Researching Creative Nonfiction: A passage from an upcoming talk

Tuesday, March 16, 2010

I'll be speaking at Rosemont College this coming Thursday evening on a topic I've often thought about but never spoken on—the art of researching creative nonfiction. I'll be talking about three books—Flow, Still Love in Strange Places, and Ghosts in the Garden. I'll be inspired, in part, by this photograph, found for me by my friend Adam Levine in the city archives. This from the talk, just written:

Whether I’m writing memoir or novels, fables or poems, young adult novels, adult novels, or fantasies, I am, at one point, reaching far beyond myself, to bring the greater world in. I am following the always persistent, hardly consistent, rarely well-tiled path of my insatiable curiosity. True, research is often either a surfeit of overwhelm, or a tease. Still, and nevertheless, I don’t believe in bringing presumption to the page—in writing simply and only what I already know. I don’t believe in closing doors before I’ve opened windows. I want to be alive when I am writing—engaged, in suspense, full of the unprotected what ifs? I want to convey my own surprise, dismay, or basic indignity right there, on the page. Formulae don’t cut it for me; formulae have been done. Research scrambles the math.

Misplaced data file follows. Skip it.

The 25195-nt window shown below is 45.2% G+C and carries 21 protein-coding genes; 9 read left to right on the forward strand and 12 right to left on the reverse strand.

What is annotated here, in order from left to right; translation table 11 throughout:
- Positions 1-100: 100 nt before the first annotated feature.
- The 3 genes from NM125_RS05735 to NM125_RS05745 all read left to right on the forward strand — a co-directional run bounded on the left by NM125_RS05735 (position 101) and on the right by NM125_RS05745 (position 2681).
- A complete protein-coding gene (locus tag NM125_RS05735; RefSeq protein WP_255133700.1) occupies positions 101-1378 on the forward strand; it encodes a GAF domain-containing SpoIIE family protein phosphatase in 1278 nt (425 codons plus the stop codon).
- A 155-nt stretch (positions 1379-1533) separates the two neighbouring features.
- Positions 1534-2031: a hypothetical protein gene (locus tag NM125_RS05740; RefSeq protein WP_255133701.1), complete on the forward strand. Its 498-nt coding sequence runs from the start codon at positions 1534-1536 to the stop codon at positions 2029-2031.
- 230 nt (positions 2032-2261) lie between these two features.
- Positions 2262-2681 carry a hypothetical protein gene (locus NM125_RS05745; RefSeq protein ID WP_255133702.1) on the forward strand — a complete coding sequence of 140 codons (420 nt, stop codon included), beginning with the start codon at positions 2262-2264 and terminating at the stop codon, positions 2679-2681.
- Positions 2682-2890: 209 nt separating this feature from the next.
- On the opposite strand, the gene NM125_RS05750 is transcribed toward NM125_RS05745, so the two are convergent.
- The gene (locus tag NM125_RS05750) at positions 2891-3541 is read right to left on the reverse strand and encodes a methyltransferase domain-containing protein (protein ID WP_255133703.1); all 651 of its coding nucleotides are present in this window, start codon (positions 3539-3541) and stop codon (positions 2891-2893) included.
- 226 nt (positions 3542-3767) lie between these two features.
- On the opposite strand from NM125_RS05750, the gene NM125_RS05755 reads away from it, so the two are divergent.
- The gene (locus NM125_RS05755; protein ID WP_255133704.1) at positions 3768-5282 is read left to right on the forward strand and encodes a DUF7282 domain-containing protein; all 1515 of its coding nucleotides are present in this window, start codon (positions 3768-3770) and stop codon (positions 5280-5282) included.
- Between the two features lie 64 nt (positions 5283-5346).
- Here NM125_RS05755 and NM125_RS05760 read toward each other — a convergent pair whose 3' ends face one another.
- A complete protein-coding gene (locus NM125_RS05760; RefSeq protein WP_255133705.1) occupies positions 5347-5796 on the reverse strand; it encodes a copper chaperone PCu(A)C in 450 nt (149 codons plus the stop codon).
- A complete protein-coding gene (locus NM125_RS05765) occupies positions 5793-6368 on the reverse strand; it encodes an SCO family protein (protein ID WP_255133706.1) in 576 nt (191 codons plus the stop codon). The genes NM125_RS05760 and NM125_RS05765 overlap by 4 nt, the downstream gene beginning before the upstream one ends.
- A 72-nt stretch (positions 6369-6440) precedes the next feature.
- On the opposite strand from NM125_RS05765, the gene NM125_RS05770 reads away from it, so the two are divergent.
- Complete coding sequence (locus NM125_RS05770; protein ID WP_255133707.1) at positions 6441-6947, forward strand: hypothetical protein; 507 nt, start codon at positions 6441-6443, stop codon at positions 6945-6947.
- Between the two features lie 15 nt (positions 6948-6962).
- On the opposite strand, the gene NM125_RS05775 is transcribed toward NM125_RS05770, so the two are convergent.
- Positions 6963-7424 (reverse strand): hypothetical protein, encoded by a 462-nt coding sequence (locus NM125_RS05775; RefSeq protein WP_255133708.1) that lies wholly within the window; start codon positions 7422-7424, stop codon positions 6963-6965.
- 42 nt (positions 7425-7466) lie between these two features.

6 comments:

Mandy said...

I wish I could be there! How lucky that audience will be. :)

Beth F said...

Having come into this business through a door that led out of scientific research and non-creative writing -- I am interested in the scrambled math. And I need to think a bit.

Sherry said...

Aahhh...you drive me crazy with intriguing well-stated teaser. I hope you share more of your talk with us.

Vivian said...

I love this passage and am jealous of your audience. You're so right. "Research scrambles the math." Isn't it wonderful?

Lilian Nattel said...

Research is fun, frustrating as well, but I so enjoy the learning process. The tough part for me is meshing the research into the story so that it's an integral part and doesn't stick out as "now the author is telling us about x". It takes me a lot of drafts!

septembermom said...

You captivate with your voice here. You're so gifted Beth.

  © Blogger templates Newspaper II by Ourblogtemplates.com 2008

Back to TOP